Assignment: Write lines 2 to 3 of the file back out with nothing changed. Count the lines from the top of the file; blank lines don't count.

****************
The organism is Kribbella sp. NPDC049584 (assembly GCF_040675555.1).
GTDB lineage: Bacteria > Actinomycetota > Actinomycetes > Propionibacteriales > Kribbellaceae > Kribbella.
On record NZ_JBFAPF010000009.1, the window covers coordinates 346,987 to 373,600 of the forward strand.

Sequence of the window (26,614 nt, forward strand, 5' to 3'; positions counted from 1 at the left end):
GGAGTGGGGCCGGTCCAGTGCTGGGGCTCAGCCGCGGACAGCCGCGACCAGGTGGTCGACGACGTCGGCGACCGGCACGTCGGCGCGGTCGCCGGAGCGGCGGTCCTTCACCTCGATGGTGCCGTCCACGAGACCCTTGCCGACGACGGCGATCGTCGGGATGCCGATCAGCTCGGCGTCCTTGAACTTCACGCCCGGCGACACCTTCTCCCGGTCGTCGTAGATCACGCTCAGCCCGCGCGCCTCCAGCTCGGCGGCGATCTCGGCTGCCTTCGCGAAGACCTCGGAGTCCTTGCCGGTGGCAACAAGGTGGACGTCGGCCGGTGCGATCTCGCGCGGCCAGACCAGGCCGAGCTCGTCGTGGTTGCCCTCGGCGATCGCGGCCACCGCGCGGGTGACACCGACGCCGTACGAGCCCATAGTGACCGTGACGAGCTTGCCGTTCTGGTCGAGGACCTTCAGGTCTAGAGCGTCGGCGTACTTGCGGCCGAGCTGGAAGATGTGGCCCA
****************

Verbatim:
GTDB lineage: Bacteria > Actinomycetota > Actinomycetes > Propionibacteriales > Kribbellaceae > Kribbella.
On record NZ_JBFAPF010000009.1, the window covers coordinates 346,987 to 373,600 of the forward strand.